Lew said that China's economy is "undergoing a systemic transition where significant and fundamental shifts in policy will be required to sustain growth in the future."
Meanwhile, he touted the work done by the Obama administration to recover from a deep recession, while acknowledging that the work is ongoing.
"Major economies like ours are consistently challenged to reform and adapt, and to strengthen institutions," he said ahead of what is expected to be a busy two days of in-depth discussions over a broad range of issues from cybersecurity to currency valuation.
"We know this from our own experience recovering from the financial crisis. And you know this from your own ongoing transition to the next stage of your economic development."
Vice President Biden said during opening remarks that the "stakes are high" and that the "dynamic between the nations will have a significant impact around the world."
He suggested that China consider not just improving the flow of goods but focus on allowing for the "free exchange of ideas" across China's political and economic systems, calling the policy the "currency of 21st century success."
Lew was joined by China’s state councilor, Yang Jiechi, and Vice Premier Wang Yang, all making their debut in the fifth round of the discussions between two of the world's largest economies.
Wang said his country is ready for the dialogue and that China has "detected some problems that have hindered" their moving forward.
While he said China is open to new views, his country "will never accept views, however presented, that undermine our basic system or national interest. To us a dialogue like that is simply unacceptable. That's our bottom line and we will never give up."
But he acknowledged that the two nations' common interests are growing and the leaders must work to raise trust, and that "starts with communication so there is less misunderstanding and more agreement."
He went on to say that the relationship can "serve as anchor for world peace and stability."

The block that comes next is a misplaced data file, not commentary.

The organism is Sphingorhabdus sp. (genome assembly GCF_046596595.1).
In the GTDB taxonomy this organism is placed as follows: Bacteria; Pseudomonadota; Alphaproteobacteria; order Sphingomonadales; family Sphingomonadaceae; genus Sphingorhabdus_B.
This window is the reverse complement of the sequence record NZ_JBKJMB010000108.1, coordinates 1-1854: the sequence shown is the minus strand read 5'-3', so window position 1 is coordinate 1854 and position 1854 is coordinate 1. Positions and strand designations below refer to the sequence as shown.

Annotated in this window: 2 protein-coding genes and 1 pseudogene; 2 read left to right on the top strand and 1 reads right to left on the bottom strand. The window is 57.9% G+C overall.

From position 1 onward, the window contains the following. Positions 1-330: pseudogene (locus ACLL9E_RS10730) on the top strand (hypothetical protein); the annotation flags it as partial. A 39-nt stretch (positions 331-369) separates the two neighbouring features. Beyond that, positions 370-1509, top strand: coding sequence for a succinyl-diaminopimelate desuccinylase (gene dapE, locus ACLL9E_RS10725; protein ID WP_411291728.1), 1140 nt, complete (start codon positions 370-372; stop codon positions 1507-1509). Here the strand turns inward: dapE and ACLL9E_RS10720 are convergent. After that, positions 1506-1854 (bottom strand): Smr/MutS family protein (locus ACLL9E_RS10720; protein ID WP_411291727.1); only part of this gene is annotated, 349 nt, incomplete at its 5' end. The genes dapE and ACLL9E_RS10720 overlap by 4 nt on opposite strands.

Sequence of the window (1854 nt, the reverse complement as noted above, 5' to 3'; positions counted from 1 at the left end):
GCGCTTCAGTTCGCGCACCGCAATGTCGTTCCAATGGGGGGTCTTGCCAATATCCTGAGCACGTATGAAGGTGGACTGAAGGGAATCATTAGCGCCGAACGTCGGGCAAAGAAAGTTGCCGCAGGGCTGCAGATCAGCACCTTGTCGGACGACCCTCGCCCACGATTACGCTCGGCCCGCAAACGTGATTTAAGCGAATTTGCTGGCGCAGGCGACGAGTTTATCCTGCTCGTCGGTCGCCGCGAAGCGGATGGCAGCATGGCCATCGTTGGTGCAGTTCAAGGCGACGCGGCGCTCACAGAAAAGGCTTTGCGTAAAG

Wang echoed Biden's sentiments.
"Trust, you have to trust. The stakes are very high," Biden said. "There are strong voices on both sides of the Pacific who talk about the relationship in terms of mistrust and suspicion."
"The truth is more complicated," he said, calling it a mix of competition and cooperation and saying the world needs "the best energies of both our societies."
"We'll have our disagreements. We have them now," Biden said.
But the vice president argued that there are ways to "find solutions that work for both of us."
Yang said his nation is advancing "a new model of major-country relationships" to "further increase mutual understanding."
He said while "our common interests far outweigh our differences," China's goal remains to become "a socialist modern country that is strong, prosperous, democratic, culturally advanced and harmonious," he said.
Yang said the U.S.-China relationship has "reached a new starting point," and that the country wants to "tap new thinking" and "forge ahead" on the course set by President Obama and Chinese President Xi Jingping during last month's summit in California.
"We want to inject fresh impetus into China-U.S. cooperation across the ocean."
He agreed that China is "ready to carry out and produce as many mutually beneficial results" during the two days of talks and work together to tackle globally significant issues such as cybersecurity, climate change, terrorism and maintain regional stability in areas such as North Korea.
Despite the friendly rhetoric, there are tough, divisive issues on the table for both sides.
Congressional lawmakers have a long list of what they consider objectionable policies in China, from intellectual property theft to the slowly rising value of the yuan.
Biden said that both nations benefit from a secure, reliable Internet and that cybersecurity threats, a highly sensitive issue, are "out of bounds" and "need to stop."
He added that neither nation is willing to accept North Korea as a nuclear-armed state.
"As we get our relationship right it has a consequence for the world, it does," he said.
"Competition is good for us, it's good for you, and we can both be better for it."
But, still, there is an expectation that the U.S. and China will make inroads and find areas to agree on during the two days of intense talks.
"I am confident that we will continue to make concrete progress," Lew said.
"As the world's two largest economies, too much is at stake for us to let our differences come in the way of progress."